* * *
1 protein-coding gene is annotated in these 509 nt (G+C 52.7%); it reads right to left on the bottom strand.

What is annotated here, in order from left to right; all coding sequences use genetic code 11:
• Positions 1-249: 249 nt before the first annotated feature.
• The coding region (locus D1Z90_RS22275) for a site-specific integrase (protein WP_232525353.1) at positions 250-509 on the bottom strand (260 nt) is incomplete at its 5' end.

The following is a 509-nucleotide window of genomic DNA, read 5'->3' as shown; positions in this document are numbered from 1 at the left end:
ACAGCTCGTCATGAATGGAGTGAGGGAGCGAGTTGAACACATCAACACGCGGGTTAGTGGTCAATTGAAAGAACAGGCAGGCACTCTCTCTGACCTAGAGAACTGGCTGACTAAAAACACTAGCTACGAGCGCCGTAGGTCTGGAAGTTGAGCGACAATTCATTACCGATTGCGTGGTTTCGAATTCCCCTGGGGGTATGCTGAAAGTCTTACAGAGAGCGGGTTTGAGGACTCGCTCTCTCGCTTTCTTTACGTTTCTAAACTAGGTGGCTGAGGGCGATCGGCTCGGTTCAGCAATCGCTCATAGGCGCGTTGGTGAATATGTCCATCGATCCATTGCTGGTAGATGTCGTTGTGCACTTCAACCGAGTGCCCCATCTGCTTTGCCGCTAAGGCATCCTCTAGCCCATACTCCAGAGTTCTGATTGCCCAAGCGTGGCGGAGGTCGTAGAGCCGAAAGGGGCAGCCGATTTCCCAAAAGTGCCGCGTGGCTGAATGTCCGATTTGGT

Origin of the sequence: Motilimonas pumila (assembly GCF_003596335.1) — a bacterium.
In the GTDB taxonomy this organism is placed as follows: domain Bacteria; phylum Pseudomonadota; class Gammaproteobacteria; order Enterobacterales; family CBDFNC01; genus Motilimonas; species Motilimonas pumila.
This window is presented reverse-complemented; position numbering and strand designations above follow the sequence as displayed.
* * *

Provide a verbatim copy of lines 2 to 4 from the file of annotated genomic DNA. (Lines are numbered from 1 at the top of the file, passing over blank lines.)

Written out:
What is annotated here, in order from left to right; all coding sequences use genetic code 11:
• Positions 1-249: 249 nt before the first annotated feature.
• The coding region (locus D1Z90_RS22275) for a site-specific integrase (protein WP_232525353.1) at positions 250-509 on the bottom strand (260 nt) is incomplete at its 5' end.